M&As are naturally going to create some level of redundancy, and rationalizing those redundancies drives a good bit of value to the new organization. As a support function, Learning and Development is one group you’ll be tempted to trim early on. Don’t! The combined organization is going to need every L&D resource they have, and then some. Your M&A rests on a foundation of new teams, new processes, new systems, new policies…all of which require new skills and knowledge. That’s the job of your learning experts! Once the change has been fully absorbed by the organization, everyone has been skilled-up, and new systems and processes are purring along, then it makes sense to look at the ongoing resource requirements of L&D, but until that time don’t even think about it.
A Cube with a View
It is amazing how often M&A projects are run as a series of separate activities, with little or no consideration of how they impact each team. Employees assume someone has thought through all aspects of the change – the people impacted, their roles, the timing, and the magnitude of changes that will hit them. That’s the expectation, but rarely the reality. M&A is complex and it makes sense to divide and separate the integration into multiple work streams. But once you have a high-level plan, look at the work through an organizational lens.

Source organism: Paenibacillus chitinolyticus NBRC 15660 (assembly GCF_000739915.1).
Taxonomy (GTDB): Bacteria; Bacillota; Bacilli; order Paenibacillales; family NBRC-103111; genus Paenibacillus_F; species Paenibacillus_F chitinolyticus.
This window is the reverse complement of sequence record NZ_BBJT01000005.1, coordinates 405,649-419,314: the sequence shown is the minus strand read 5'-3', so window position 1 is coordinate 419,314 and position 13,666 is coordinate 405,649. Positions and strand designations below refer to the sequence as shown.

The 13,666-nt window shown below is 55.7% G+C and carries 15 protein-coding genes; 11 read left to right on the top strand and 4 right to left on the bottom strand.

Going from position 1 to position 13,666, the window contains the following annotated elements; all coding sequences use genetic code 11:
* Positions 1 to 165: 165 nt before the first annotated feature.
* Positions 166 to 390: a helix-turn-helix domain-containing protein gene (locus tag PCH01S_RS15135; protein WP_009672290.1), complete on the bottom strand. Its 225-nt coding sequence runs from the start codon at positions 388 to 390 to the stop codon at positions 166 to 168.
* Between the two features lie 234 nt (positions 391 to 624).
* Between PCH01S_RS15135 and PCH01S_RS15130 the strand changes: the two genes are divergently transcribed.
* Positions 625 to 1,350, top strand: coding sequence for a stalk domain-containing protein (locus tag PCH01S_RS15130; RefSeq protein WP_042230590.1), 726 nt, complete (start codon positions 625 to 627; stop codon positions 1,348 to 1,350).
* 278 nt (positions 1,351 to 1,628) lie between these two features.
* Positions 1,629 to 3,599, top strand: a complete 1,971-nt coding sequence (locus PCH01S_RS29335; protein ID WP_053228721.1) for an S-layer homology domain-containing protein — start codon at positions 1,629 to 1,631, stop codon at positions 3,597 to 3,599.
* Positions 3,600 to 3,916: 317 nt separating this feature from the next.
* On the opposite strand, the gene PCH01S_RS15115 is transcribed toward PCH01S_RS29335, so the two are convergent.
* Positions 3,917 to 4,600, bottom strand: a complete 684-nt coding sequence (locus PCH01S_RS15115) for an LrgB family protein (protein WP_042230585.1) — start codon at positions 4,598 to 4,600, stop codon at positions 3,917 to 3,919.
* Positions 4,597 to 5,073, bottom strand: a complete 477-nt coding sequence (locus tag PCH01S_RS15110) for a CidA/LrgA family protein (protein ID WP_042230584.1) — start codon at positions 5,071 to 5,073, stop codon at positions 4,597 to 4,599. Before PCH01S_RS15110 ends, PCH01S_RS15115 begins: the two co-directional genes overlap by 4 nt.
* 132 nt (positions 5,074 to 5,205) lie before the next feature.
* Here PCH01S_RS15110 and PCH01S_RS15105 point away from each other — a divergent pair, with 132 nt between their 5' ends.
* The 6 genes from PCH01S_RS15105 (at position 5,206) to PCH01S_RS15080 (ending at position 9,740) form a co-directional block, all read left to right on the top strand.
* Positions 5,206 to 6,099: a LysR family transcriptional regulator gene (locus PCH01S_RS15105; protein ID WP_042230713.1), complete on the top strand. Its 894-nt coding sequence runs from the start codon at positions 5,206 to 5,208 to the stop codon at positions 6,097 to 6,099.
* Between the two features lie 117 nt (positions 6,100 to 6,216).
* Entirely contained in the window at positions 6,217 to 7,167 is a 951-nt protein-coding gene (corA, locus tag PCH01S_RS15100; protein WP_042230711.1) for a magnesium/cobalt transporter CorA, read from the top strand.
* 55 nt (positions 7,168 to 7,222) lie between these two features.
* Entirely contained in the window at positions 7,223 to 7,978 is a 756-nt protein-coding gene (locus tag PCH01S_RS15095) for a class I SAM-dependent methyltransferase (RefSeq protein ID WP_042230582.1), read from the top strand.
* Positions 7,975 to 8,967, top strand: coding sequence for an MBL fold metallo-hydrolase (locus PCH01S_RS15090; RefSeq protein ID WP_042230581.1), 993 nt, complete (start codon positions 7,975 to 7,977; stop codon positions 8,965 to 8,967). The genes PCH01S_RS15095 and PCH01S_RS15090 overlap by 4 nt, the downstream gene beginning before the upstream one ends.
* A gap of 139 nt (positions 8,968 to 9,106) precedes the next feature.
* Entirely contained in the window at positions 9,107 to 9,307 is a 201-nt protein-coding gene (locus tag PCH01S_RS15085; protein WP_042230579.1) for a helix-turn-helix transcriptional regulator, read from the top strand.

Focus on each team, one at a time. Think of the change as if you were sitting in the employee’s chair. Determine how and when they are impacted by each of the work streams. Can they expect new leadership? When? Will they use new systems and processes? When? What new skills and capabilities will they need, and when will they get the training? What is the communication plan for each team – what will they know, and when?
People view change from their own workspace. Their dominant reaction to the M&A is, “What’s going to happen to me and my team?” Only when we understand that can we answer their big questions, ease uncertainty, and show them a path forward.
Engineer the Experience
Successful change management initiatives engineer the win by focusing on the employee experience. “Familiar, controlled and successful” should be your mantra. First, make the change feel familiar to employees by comparing it to other programs they feel good about. Second, give them a feeling of control by sharing that employee-centered information on what’s ahead for them. Your goal for them is no surprises. Third, create employee interactions with small parts of the change – a new procedure, new terms, a new task – and make sure they’re successful. If your change includes new technology, build support into these practice sessions. Let people discover how easy it is to get help when they need it. Simulate a help desk and “white glove” support for managers, power users, and key influencers. As employees demonstrate to themselves that they can succeed, their resistance will lessen and their readiness will improve.